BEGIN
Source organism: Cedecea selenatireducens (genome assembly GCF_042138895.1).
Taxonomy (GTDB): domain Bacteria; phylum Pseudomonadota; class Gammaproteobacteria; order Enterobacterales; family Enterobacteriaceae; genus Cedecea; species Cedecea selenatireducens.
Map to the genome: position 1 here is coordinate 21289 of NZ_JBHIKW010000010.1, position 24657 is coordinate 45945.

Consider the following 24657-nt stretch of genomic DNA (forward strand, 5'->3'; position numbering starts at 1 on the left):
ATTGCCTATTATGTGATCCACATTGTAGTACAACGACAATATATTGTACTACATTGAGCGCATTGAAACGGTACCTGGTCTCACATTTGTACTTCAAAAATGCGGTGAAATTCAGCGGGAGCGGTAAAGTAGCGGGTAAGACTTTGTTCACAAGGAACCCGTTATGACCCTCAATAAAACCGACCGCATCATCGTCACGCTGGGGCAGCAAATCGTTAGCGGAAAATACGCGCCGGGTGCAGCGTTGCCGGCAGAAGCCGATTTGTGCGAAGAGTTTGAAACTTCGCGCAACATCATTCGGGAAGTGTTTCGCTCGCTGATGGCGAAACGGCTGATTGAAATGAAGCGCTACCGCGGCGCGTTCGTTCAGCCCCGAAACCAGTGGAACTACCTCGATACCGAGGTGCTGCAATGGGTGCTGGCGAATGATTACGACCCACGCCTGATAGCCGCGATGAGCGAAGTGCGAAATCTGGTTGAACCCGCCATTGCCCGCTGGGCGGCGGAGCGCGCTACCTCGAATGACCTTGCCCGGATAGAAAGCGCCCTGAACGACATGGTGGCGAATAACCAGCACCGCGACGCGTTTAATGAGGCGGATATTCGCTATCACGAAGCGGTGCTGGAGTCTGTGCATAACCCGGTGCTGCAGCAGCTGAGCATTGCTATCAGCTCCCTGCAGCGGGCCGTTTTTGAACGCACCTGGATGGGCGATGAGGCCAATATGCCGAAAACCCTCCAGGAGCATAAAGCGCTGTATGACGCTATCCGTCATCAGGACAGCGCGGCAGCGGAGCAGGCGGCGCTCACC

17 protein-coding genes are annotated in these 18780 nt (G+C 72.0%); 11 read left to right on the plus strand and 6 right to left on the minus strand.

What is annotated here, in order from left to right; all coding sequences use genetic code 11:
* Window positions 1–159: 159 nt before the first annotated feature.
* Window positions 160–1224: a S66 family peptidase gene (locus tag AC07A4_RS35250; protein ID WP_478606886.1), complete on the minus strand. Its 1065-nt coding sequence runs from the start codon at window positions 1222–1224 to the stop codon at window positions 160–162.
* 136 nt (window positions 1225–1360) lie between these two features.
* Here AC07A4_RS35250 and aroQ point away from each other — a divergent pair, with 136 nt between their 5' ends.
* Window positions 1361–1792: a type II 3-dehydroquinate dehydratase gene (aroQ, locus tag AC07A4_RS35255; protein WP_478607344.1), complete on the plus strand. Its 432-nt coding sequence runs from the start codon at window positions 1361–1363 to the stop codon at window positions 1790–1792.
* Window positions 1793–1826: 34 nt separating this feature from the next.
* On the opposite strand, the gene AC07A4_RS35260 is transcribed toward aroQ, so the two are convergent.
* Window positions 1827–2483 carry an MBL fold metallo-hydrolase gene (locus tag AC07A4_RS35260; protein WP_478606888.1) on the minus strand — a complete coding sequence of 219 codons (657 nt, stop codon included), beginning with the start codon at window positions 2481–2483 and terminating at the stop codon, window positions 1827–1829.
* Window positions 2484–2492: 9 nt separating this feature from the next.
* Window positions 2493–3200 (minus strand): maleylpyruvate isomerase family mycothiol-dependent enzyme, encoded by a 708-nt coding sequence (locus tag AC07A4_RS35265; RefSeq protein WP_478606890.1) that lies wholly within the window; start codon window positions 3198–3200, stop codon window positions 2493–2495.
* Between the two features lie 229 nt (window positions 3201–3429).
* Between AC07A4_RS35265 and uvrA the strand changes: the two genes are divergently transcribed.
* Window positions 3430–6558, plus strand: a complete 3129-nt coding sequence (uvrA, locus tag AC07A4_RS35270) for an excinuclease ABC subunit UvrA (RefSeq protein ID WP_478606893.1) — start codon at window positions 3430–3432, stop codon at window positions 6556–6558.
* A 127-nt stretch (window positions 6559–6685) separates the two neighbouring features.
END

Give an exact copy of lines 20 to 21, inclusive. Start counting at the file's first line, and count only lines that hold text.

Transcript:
* Window positions 3430–6558, plus strand: a complete 3129-nt coding sequence (uvrA, locus tag AC07A4_RS35270) for an excinuclease ABC subunit UvrA (RefSeq protein ID WP_478606893.1) — start codon at window positions 3430–3432, stop codon at window positions 6556–6558.
* A 127-nt stretch (window positions 6559–6685) separates the two neighbouring features.